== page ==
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    • Big update from Malaysia

      While the rest of the country is still under the Movement Control Order (MCO) which was recently extended to the 14th of April, two districts in the southern state of Johor have been placed under an Enhanced Movement Control Order (EMCO) for 14 days. This after an abnormally high number of COVID-19 cases were detected in these two districts.

      How does the EMCO differ from the ordinary MCO?

      1. Everyone currently in these two areas are not allowed to leave their homes at all. This includes residents and whoever is visiting once the EMCO takes effect (midnight tonight). This EMCO is expected to affect a total of 3570 residents from 650 households.

      2. People who are not in these two districts won't be allowed in for any purpose.

      3. All businesses will be temporarily suspended.

      4. Adequate food supplies will be provided by the Department of Social Welfare.

      5. A medical base of operations will be opened in these two districts.

      6. All roads in and out of the districts will be closed and the area will be patrolled by a combined force of the police, army, and the civil defence force.

      This is the first such EMCO issued in the country, justifying the decision to extend the original MCO which was due to be lifted after the 31st of March. Hopefully Malaysians continue to abide by the MCO/EMCO so we can flatten the curve.

      Otherwise, they'll get an earful like in this clip below.

    • Last night on the news they showed police officers in India beating people with poles for breaking the curfew - or, it what is one of the most surreal moments for me in all this, forcing people to do push-ups or squats like military trainees being disciplined.

    • Think North Korea, Democratic Republic of Congo, Venzuela, or even Russia - has anyone heard any reliable news of these nation's responses to the pandemic??

    • Actually requiring people to do some exercises (not too many) might be a gentle way to discourage those who break curfew. I don't understand why people think that a year of incarceration is more humane than 10 minutes of mild pain or that 30 years of incarceration is more humane than a day of pain (if medical care is provided to prevent long term health problems.

    • Interesting, when I search for the economic consequences of the 1918 Spanish flu, I do not sem to find a depression, but a decade of very high economic activity in the 1920s.....WHat happened there??

      I believe what happened may be similar to what happened after the Plague during the Middle Ages. It is a grim thing to think about, however, the repercussions of mass deaths results in three impacts to the survivors:

      One, there are fewer workers left so most people who want a job are employed.

      Two, employers have a significant shortage of workers available to hire, and therefore wages are increased to compete for talent. (You might think that there would be less demand for consumer goods, and this is true; however, you still need the same number of people to maintain the infrastructure (roads, bridges, electric grids) as well as a required baseline of employees for a company regardless of demand.)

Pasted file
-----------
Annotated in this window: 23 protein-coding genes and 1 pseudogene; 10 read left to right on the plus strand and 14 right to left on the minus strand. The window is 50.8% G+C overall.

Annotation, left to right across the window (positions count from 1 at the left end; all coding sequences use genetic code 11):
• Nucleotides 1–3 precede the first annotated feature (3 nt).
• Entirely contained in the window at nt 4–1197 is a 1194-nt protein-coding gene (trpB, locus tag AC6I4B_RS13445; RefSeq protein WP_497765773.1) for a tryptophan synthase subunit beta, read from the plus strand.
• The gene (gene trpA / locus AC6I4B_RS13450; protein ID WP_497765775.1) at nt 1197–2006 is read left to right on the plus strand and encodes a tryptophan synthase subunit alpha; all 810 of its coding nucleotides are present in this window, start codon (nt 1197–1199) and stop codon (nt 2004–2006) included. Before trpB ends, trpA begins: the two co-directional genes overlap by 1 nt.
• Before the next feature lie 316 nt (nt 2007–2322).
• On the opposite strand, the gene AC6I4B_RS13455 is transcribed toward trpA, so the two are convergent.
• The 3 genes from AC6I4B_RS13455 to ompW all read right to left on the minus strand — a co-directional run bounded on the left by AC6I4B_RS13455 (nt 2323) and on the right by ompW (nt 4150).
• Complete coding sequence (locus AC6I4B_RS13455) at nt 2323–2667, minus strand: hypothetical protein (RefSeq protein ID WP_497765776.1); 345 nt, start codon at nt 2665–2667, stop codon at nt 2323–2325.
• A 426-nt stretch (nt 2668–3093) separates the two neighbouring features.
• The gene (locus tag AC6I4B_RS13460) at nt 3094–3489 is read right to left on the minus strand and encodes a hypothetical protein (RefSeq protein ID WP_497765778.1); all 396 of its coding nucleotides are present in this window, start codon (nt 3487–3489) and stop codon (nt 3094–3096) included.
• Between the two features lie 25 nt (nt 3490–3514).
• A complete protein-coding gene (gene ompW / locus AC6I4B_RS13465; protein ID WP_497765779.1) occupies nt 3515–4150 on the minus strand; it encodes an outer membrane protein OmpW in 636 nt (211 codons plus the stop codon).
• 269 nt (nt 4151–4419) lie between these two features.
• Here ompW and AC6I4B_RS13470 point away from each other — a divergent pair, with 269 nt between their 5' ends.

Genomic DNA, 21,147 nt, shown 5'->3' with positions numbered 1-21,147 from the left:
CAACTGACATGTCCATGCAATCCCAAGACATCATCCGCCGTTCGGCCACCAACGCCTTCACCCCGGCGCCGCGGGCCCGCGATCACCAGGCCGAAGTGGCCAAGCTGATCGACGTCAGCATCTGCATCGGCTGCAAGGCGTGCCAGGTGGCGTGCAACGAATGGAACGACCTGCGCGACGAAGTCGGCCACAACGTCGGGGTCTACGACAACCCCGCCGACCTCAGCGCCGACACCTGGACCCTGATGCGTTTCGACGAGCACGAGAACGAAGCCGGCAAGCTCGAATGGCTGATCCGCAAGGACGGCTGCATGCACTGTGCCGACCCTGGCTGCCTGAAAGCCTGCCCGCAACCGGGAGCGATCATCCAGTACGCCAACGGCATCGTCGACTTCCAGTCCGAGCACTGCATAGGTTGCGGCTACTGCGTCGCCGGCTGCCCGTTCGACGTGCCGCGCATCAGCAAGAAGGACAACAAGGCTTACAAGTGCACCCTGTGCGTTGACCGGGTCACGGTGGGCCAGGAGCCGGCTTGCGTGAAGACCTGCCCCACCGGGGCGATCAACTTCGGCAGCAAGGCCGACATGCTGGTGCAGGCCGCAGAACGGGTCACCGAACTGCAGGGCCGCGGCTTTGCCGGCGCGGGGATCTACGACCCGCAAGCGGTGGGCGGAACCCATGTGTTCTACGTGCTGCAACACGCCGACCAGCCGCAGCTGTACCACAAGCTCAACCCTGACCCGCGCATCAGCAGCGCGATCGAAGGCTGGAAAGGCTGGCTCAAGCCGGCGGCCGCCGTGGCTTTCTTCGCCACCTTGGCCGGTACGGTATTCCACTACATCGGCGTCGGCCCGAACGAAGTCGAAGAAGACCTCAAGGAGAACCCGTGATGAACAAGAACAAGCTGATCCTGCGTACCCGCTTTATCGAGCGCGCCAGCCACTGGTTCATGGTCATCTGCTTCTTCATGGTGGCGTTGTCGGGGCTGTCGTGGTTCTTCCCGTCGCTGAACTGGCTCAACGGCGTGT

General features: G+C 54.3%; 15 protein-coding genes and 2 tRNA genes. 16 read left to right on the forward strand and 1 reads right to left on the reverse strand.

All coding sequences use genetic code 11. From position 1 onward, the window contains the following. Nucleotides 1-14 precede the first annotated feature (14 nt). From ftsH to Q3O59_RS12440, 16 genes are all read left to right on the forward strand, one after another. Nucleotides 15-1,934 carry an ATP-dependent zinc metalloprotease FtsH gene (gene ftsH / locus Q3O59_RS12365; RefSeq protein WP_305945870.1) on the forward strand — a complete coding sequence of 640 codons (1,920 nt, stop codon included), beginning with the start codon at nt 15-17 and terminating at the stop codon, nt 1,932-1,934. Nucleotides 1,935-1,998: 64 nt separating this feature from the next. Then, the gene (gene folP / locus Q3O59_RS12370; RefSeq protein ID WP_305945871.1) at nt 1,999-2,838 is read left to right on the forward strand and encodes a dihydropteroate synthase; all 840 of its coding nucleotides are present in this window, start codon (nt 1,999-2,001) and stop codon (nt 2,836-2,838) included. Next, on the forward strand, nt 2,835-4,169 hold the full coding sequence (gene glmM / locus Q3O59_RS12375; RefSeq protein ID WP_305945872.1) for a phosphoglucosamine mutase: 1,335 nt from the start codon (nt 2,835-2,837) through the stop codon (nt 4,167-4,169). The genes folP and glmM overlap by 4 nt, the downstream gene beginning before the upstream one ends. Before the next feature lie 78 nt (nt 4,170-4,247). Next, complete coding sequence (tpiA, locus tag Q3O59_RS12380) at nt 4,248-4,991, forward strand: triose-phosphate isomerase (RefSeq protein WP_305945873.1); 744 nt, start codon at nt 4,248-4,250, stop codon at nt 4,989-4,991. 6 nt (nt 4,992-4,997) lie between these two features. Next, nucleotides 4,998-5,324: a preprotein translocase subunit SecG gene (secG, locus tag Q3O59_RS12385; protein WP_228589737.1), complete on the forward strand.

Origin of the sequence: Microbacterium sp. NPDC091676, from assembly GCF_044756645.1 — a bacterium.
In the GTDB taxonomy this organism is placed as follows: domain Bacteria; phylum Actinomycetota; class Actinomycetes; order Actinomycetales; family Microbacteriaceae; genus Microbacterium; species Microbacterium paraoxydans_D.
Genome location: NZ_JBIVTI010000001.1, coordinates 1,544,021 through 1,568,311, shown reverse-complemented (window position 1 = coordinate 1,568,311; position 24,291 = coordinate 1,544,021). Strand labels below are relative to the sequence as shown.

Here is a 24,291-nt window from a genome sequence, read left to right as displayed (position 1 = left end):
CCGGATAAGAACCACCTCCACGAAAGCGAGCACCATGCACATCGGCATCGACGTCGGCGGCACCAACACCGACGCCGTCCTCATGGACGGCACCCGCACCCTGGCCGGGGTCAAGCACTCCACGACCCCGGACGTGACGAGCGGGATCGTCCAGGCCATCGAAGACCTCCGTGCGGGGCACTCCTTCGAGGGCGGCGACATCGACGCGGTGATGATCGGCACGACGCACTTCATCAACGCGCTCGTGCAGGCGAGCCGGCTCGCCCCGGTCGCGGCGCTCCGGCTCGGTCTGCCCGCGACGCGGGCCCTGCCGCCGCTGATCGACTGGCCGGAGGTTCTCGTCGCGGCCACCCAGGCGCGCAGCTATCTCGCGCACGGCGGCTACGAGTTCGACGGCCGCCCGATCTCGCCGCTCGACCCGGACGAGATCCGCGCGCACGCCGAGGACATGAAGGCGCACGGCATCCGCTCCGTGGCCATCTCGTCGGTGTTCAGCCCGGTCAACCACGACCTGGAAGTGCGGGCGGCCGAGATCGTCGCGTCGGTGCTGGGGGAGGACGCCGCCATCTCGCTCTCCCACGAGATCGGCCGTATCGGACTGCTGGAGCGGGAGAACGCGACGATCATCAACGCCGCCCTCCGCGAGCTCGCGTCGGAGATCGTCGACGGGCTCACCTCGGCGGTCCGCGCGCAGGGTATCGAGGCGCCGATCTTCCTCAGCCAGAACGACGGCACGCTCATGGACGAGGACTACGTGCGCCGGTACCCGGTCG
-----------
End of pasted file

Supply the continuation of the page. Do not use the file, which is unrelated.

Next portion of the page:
Three, during the Plague, those who survived were the inheritors of the estates of family members who passed away.

      Like I said, this is grim stuff, however if you want to read more here’s an excerpt from a history after the Middle Ages Plague.

      There were two kinds of people who especially benefited from the squabbles brought about by the Black Death and the endless litigation that was the result. The first were the "common lawyers" (so-called to distinguish them from civil - Roman - lawyers who practiced in ecclesiastical courts).

      The common lawyers were graduates of the Inns of Court, the four residential law schools cum bar associations located in Westminster in London (they are still there today). They made their money protecting, expanding, and defending the gentry estates. There was actually a shortage of them, and their fees were high, but no gentry family could endure long without their services. Since medieval English procedure did not allow a defendant to be represented by an attorney in a criminal trial, the criminal justice bar was almost nonexistent.

      Many of these barristers specializing in property and inheritance cases were on permanent retainer to leading families. It was not enough to know the law - not an easy thing to do because property law was frequently changed by judicial decisions as well as by occasional legislation (as in the United States today). They also had to be expert at drawing complicated documents in a highly specialized language, law French, and it also helped to know Latin and English, which were also used in the law courts. Above all they had to be expert "pleaders" (later called barristers), attorneys who were licensed to appear in court, stand on their feet, and with little or no aide-memoir argue immensely complicated cases before judges and juries for hours or days on end.

      The other beneficiaries of the plague, besides the lawyers, were women of the gentry class. The common law had a procedure for protecting widows, partly because the gentry landlords engaged in serial marriages with wives who died like flies in childbirth and were often gone by age thirty.